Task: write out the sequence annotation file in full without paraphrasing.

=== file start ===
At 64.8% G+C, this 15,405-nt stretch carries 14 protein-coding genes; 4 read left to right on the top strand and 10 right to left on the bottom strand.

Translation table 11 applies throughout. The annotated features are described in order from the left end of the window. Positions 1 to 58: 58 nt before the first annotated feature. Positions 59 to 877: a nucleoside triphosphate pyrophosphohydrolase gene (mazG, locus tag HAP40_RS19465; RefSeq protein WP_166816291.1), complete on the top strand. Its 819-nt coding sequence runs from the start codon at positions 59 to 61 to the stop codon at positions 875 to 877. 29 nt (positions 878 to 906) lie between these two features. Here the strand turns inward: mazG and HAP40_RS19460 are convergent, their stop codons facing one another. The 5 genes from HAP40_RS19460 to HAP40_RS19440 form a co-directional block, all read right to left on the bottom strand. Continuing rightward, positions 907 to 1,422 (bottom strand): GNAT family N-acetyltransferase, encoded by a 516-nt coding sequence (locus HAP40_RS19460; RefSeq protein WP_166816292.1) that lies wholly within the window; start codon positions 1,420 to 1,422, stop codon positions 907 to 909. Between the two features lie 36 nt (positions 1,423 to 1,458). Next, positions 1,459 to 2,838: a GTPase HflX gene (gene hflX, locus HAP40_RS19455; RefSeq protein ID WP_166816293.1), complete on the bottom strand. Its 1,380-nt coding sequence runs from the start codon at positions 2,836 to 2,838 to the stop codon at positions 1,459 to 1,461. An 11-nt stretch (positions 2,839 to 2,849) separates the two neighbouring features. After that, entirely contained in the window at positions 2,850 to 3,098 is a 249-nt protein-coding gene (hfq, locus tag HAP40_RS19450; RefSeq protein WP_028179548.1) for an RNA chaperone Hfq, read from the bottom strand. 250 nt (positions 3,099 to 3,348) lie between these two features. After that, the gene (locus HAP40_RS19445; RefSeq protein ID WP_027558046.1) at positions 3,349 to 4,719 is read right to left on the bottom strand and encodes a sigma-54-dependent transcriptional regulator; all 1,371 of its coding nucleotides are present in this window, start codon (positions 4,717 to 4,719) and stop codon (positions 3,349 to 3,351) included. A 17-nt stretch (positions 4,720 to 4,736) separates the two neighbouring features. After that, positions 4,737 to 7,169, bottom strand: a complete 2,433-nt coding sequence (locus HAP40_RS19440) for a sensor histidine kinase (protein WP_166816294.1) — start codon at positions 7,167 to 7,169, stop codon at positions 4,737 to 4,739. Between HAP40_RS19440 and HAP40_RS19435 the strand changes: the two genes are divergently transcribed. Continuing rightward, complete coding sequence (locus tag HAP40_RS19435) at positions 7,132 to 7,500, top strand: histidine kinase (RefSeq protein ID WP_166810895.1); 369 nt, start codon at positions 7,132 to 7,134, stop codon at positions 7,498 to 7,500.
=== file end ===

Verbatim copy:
At 64.8% G+C, this 15,405-nt stretch carries 14 protein-coding genes; 4 read left to right on the top strand and 10 right to left on the bottom strand.

Translation table 11 applies throughout. The annotated features are described in order from the left end of the window. Positions 1 to 58: 58 nt before the first annotated feature. Positions 59 to 877: a nucleoside triphosphate pyrophosphohydrolase gene (mazG, locus tag HAP40_RS19465; RefSeq protein WP_166816291.1), complete on the top strand. Its 819-nt coding sequence runs from the start codon at positions 59 to 61 to the stop codon at positions 875 to 877. 29 nt (positions 878 to 906) lie between these two features. Here the strand turns inward: mazG and HAP40_RS19460 are convergent, their stop codons facing one another. The 5 genes from HAP40_RS19460 to HAP40_RS19440 form a co-directional block, all read right to left on the bottom strand. Continuing rightward, positions 907 to 1,422 (bottom strand): GNAT family N-acetyltransferase, encoded by a 516-nt coding sequence (locus HAP40_RS19460; RefSeq protein WP_166816292.1) that lies wholly within the window; start codon positions 1,420 to 1,422, stop codon positions 907 to 909. Between the two features lie 36 nt (positions 1,423 to 1,458). Next, positions 1,459 to 2,838: a GTPase HflX gene (gene hflX, locus HAP40_RS19455; RefSeq protein ID WP_166816293.1), complete on the bottom strand. Its 1,380-nt coding sequence runs from the start codon at positions 2,836 to 2,838 to the stop codon at positions 1,459 to 1,461. An 11-nt stretch (positions 2,839 to 2,849) separates the two neighbouring features. After that, entirely contained in the window at positions 2,850 to 3,098 is a 249-nt protein-coding gene (hfq, locus tag HAP40_RS19450; RefSeq protein WP_028179548.1) for an RNA chaperone Hfq, read from the bottom strand. 250 nt (positions 3,099 to 3,348) lie between these two features. After that, the gene (locus HAP40_RS19445; RefSeq protein ID WP_027558046.1) at positions 3,349 to 4,719 is read right to left on the bottom strand and encodes a sigma-54-dependent transcriptional regulator; all 1,371 of its coding nucleotides are present in this window, start codon (positions 4,717 to 4,719) and stop codon (positions 3,349 to 3,351) included. A 17-nt stretch (positions 4,720 to 4,736) separates the two neighbouring features. After that, positions 4,737 to 7,169, bottom strand: a complete 2,433-nt coding sequence (locus HAP40_RS19440) for a sensor histidine kinase (protein WP_166816294.1) — start codon at positions 7,167 to 7,169, stop codon at positions 4,737 to 4,739. Between HAP40_RS19440 and HAP40_RS19435 the strand changes: the two genes are divergently transcribed. Continuing rightward, complete coding sequence (locus tag HAP40_RS19435) at positions 7,132 to 7,500, top strand: histidine kinase (RefSeq protein ID WP_166810895.1); 369 nt, start codon at positions 7,132 to 7,134, stop codon at positions 7,498 to 7,500.